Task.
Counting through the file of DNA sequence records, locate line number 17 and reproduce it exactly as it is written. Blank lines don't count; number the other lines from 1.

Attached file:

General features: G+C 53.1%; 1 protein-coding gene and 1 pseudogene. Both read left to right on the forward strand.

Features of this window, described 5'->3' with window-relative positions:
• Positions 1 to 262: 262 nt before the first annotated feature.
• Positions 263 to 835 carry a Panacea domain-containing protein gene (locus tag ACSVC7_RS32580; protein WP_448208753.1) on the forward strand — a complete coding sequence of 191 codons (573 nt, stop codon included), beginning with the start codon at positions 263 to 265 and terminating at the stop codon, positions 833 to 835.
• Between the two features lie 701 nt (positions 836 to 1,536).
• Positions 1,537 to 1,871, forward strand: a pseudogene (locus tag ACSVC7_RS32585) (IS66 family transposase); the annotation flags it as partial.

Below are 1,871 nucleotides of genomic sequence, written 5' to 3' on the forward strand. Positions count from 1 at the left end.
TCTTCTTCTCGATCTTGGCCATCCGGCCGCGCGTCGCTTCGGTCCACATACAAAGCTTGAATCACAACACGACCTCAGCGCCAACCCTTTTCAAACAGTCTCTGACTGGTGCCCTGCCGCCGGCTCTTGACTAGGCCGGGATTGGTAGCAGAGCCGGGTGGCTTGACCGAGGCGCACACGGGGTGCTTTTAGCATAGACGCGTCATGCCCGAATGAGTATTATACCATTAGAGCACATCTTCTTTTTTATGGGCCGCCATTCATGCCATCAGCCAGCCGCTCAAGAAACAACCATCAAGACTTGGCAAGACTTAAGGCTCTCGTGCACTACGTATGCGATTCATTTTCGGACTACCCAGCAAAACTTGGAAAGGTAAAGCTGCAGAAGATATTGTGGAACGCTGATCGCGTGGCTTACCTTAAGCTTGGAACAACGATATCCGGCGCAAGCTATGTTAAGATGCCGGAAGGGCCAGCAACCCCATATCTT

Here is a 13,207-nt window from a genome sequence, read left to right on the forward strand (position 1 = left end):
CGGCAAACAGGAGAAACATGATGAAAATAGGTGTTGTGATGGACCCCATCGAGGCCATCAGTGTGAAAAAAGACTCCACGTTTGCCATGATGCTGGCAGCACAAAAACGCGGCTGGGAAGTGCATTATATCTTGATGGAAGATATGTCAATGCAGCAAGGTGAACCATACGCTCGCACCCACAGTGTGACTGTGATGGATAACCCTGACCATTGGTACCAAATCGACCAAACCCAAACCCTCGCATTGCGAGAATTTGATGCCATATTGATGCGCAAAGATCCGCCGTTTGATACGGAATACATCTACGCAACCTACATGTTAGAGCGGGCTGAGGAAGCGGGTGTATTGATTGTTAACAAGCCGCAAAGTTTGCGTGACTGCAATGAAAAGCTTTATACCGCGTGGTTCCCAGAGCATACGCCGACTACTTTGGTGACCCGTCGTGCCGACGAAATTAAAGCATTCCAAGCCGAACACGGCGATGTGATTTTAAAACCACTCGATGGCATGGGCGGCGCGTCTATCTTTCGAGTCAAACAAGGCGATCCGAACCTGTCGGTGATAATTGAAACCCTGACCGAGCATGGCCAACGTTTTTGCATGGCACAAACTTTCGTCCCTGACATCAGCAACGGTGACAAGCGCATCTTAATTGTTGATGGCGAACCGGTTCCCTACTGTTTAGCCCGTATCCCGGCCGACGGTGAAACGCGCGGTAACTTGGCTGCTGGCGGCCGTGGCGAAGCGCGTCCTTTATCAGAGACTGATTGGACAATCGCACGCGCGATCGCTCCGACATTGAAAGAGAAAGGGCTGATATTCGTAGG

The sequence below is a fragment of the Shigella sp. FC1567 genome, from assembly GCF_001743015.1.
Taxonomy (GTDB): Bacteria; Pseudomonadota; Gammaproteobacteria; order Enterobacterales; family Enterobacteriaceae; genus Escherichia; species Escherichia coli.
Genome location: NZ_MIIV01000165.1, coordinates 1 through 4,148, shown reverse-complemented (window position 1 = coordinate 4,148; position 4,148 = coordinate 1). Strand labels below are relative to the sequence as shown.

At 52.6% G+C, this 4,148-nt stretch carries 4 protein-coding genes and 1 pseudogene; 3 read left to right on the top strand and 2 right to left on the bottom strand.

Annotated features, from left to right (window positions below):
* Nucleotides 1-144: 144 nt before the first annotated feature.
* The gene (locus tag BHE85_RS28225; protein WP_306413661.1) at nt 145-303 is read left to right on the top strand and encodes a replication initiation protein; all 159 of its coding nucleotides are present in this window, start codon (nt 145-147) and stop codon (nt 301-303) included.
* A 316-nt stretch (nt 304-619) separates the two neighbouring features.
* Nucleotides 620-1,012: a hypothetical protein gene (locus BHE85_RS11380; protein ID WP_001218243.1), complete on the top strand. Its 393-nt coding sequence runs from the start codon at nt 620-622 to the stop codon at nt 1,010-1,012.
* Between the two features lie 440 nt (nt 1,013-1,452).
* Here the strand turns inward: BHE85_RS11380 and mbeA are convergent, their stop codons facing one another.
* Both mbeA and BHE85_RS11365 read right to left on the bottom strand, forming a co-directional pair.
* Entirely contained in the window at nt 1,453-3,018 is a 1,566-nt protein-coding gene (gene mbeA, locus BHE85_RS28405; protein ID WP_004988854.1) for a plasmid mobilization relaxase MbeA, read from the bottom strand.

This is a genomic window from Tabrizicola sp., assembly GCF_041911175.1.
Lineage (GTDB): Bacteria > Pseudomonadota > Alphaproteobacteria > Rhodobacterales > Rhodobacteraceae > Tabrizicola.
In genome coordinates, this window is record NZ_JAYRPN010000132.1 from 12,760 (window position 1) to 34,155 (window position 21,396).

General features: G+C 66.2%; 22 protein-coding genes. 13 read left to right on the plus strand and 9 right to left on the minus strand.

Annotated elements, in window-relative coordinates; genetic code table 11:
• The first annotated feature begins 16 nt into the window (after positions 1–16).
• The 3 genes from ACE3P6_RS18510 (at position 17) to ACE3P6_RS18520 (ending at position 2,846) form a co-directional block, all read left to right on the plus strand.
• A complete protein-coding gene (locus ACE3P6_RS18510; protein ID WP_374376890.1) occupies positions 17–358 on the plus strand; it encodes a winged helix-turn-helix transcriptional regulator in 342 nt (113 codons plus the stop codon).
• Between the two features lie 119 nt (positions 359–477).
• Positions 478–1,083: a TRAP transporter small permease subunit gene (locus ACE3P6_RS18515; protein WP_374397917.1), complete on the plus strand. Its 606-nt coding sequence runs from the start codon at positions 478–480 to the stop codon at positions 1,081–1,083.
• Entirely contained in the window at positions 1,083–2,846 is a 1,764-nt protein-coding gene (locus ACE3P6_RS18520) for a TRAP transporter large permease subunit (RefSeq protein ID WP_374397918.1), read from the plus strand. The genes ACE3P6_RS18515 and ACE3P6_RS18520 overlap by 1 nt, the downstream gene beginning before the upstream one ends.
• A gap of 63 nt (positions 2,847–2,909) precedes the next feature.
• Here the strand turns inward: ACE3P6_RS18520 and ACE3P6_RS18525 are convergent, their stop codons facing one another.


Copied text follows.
* The gene (locus tag BHE85_RS28225; protein WP_306413661.1) at nt 145-303 is read left to right on the top strand and encodes a replication initiation protein; all 159 of its coding nucleotides are present in this window, start codon (nt 145-147) and stop codon (nt 301-303) included.